Actual conversation a few years ago between me and my son. The youngest grandelf was somewhat plaintive about his struggles with his Color Nook.
“Wow, there is nothing quite so pitiful as a seven-year-old complaining that he can’t connect to the wi-fi,” I said.
“Yeah, what did I have at that age, an Etch-a-Sketch? What did you have, a stick? And some dirt to draw in?”
“Yeah, something like that.”
Technology is like this. It creates expectations, especially when it is meant to be easy to use. We become accustomed to it and then get frustrated when it fail us. Our frustration is not just with its failure, but with the void it leaves in our lives. To a boy of seven whose life often revolves around the content delivered via high-tech tablet, the inability to connect to the network to receive more content, creates a painful emptiness.
That’s the nice thing about just having a stick and a patch of dirt – it’s pretty easy to go find another stick. Or just use your finger. Its when things are special, when they have potential to be all-consuming, that the void becomes seemingly limitless. That void is hungry and wants to be filled. It aches. It screams for attention, like a nameless thing shrieking “Feed me” endlessly into the night.
And then there’s my playlist.
The last few days I have not been listening to satellite radio in the car, but to a collection of what I *thought* was a great collection of songs for driving. Instead, especially when played in alphabetic order, it begins to sound pretty dark. Dark like a bruise full of purple, black, a little bit of green, and streaks of gold. Sad and angry music, even when it’s uptempo. Music that spans decades and a half-dozen genres that I think are generally closely related and overlapping. Break-up songs (No Souvenirs). Songs about moving on. Fighting (Ballroom Blitz), drinking (I’m Gonna Hire a Wino), and fornicating songs (I was Made for Loving You). Love songs for the pure (If I were a Carpenter) and not-so-pure of heart (Secret), or slightly ironic (Alyson). Or just songs of pure macho assholery (That’s What You Get for Loving Me). I’ve begun to wonder if much of it is all too dark together, creating and reinforcing an inner darkness and sarcasm in what I’m told was once a sunny and cheerful disposition.
But I spent some more time listening to the playlist and looking at it. While I might not be at a one-to-one to ratio of sad/angry songs to happy/peaceful songs, there is a good mix, maybe about four-to-one. Of course, it is a matter of perspective. When Zach was young, he thought Jimmy Buffett’s Come Monday was a horribly sad song but like Dylan’s Tangled Up In Blue, it always makes me feel good, as do Bob Seger’s Travelin’ Man/Beautiful Loser and Jackson Brown’s The Naked Ride Home (of course, I know a couple of true stories on that theme). Of course, some songs confuse the hell out of people, like Green Day’s Good Riddance or Rupert Holmes Escape, both of which are more familiarly known by “The Time of Your Life” and “The Pina Colada Song” respectively. Darkly cheerful and upbeat, but breaking up and cheating songs that seem like they belong together. Or darkly upbeat and triumphant like Kelly Clarkson’s Since U Been Gone and Bring on the Dancing Horses by Echo & Bunnymen.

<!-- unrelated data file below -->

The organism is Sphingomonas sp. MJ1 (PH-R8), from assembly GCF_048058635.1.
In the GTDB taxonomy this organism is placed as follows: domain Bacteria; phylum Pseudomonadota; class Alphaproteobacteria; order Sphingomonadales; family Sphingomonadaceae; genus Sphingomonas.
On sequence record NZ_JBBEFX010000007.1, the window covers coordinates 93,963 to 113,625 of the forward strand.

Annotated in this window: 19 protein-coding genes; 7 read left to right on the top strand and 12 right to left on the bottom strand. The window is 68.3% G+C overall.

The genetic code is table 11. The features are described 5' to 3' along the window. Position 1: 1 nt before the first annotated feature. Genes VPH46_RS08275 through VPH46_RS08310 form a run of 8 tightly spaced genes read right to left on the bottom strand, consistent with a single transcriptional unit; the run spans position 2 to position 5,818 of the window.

I like the dark though. Johnny Cash’s cover of Hurt still amazes me.
So, while I was thinking I need to lighten up my music drastically, I’m now thinking it needs only tweaking and better balance. I’m not giving up any Tom Waits (Tom Traubert’s Blues), Johnny Cash (Sunday Morning Coming Down), Merle Haggard (Mama Tried), or Steppenwolf (Snowblind Friend) and certainly not Bat out of Hell.
We’ll see – it is full speed ahead, because I Can’t Drive 55 and if you ride with me, be prepared for We’re Not Gonna Take It to be followed by Rock Lobster and Pretty in Pink or Picture or Dead Skunk. Or Dwight Yoakam’s cover of Purple Rain.
Yeah, upon further review, I’m fine with all this. It’s good music.